On 14 Sep 2014, 21 year old stroke survivor Simon Batsman will lead a music tour through Winchester city from 11am followed by a BBQ on St Giles Hill at 2pm.
The Winchester Archaeology undergraduate has organised the busking event called "The Walking Gig" to raise money for people affected by stroke because it is a cause close to his heart. In Feb 2013 Simon had an unexpected stroke at 19 while he was making a cup of coffee. He collapsed in the kitchen and, after realising he was in desperate need of help, his housemates called an ambulance which took Simon to hospital.
Simon explained: “I didn’t know what was happening. I lost all sense in my right limbs and was unable to speak or think coherently. I was fortunate enough, however, to make a full recovery within the following 24 hours and I’m now taking medication to help prevent another stroke. At first I didn’t talk about it much but now I realise that I can use my experience positively. Music has always been very important to me and it was one of the things I jumped straight back into when I returned to university a week and a half later.
“We’ll start from the University outside Queens Road Student Village and do a tour of the city. I’ll be playing my guitar and others will join in with some songs from artists such as Coldplay and Oasis. I hope people in Hampshire will come along, enjoy the music and give generously to the Stroke Association. It’s a charity which provides vital support to people who have had a stroke, like me. I’m expecting friends and family but I hope to see many more of your readers turn up and help us make a noise for stroke.”
The Stroke Association estimates that over 4,000 people in Hampshire have a stroke each year and around 36,000 people living with the effects of stroke.
Rachel Davies from the Stroke Association added: “We’re really looking forward to the event and delighted that Simon has decided to use his experience to help others conquer stroke. A stroke happens in an instant and its effects can last a lifetime. Far too many people don’t understand it or think it will happen to them. We believe everyone affected by stroke should get the support they need to make the best possible recovery. That’s why we’ll be providing information on stroke and how to prevent it as well as local support available to people on the day.”For interviews, photographs or more information, please contact Josie Gray, Regional Media and PR Officer at the Stroke Association on 02380 720 43802380 720 438.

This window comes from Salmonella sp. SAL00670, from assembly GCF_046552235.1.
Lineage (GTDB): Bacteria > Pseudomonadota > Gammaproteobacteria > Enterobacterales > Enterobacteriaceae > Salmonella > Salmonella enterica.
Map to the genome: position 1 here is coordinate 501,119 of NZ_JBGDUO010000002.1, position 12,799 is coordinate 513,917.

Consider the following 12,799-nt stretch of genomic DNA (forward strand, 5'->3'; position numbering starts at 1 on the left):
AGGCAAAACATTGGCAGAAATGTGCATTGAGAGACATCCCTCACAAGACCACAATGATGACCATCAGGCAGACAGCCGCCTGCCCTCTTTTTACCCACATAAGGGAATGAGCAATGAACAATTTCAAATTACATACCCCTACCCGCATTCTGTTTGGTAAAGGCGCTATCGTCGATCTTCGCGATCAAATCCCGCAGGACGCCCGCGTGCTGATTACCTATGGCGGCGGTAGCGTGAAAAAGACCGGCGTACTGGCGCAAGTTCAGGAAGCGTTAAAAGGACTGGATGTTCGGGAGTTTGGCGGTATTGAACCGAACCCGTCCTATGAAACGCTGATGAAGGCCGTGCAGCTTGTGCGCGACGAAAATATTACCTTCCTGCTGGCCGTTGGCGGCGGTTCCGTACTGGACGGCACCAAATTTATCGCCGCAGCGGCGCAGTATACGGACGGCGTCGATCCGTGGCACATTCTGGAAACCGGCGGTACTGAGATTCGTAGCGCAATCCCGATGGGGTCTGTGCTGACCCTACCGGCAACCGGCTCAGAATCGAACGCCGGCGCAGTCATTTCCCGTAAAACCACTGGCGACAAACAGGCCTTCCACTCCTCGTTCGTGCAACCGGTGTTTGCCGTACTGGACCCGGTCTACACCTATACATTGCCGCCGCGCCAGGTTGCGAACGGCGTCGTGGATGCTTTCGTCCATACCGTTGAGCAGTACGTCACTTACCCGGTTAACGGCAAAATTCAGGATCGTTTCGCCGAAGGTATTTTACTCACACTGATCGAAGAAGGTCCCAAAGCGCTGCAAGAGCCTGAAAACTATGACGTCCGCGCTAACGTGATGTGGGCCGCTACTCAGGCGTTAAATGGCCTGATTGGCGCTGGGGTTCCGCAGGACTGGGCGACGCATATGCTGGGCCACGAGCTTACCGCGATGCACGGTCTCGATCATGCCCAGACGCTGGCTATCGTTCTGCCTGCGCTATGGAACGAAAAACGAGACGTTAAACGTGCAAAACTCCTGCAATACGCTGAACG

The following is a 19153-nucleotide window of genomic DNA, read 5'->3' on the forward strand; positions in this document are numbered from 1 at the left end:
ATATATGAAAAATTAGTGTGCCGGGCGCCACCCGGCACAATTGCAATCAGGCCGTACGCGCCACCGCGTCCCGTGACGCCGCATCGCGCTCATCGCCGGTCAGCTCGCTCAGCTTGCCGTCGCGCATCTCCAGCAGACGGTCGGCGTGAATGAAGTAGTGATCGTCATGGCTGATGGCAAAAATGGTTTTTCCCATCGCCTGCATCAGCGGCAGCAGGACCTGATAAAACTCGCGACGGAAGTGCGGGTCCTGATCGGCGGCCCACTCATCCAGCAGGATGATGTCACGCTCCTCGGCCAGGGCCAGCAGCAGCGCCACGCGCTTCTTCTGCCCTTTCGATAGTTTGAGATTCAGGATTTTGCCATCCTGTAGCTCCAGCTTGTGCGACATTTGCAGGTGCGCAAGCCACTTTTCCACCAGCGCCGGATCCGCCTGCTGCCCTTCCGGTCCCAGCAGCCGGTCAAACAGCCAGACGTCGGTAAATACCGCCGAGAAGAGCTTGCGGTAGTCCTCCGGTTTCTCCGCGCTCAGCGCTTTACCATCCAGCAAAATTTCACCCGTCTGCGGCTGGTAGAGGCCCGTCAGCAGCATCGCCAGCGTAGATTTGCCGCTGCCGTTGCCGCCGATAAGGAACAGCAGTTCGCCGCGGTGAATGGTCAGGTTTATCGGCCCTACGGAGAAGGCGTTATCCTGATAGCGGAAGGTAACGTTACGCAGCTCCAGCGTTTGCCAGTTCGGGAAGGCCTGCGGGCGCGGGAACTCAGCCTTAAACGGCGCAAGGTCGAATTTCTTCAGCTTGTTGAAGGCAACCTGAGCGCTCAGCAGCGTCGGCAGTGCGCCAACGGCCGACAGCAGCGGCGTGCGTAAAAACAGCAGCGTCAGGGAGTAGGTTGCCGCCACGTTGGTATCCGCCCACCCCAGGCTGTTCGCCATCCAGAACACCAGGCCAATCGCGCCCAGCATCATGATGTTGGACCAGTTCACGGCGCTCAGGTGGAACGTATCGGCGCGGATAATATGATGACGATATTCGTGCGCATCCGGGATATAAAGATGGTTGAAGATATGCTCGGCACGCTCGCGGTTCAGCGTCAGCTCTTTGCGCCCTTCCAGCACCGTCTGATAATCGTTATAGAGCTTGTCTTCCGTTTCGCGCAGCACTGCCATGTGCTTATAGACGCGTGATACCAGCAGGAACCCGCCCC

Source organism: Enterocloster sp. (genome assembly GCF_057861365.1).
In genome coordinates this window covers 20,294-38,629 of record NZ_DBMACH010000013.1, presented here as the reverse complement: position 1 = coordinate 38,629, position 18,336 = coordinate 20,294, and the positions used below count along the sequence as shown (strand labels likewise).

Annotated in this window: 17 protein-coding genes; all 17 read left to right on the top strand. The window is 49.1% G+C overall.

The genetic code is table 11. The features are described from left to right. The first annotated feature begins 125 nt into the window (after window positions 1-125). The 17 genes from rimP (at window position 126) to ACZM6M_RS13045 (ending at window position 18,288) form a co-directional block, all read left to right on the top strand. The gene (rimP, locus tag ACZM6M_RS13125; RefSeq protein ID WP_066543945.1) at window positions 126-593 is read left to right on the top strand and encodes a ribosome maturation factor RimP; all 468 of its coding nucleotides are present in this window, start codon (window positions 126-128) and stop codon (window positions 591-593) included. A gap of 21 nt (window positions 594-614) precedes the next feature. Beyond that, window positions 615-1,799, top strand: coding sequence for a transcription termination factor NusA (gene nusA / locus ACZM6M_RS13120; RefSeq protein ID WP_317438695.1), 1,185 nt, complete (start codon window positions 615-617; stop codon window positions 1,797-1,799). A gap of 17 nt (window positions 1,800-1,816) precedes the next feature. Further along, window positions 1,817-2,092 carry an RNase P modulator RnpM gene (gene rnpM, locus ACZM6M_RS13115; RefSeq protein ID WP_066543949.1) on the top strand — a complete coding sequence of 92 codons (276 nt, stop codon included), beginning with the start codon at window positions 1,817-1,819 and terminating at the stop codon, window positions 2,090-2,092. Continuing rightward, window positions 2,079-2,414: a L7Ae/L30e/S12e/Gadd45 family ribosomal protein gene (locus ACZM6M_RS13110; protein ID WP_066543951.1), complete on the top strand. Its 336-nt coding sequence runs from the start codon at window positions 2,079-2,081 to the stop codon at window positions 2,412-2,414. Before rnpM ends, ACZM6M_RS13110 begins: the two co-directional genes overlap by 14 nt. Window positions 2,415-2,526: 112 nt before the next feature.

A stroke is a brain attack which happens when the blood supply to the brain is cut off, caused by a clot or bleeding in the brain. There are around 152,000 strokes in the UK every year and it is the leading cause of severe adult disability. There are over 1.2 million people in the UK living with the effects of stroke.
Stroke Association is a charity. We believe in life after stroke and together we can conquer stroke. We work directly with stroke survivors and their families and carers, with health and social care professionals and with scientists and researchers. We campaign to improve stroke care and support people to make the best recovery they can. We fund research to develop new treatments and ways of preventing stroke. The Stroke Helpline (0303 303 3100) provides information and support on stroke. More information can be found at www.stroke.org.uk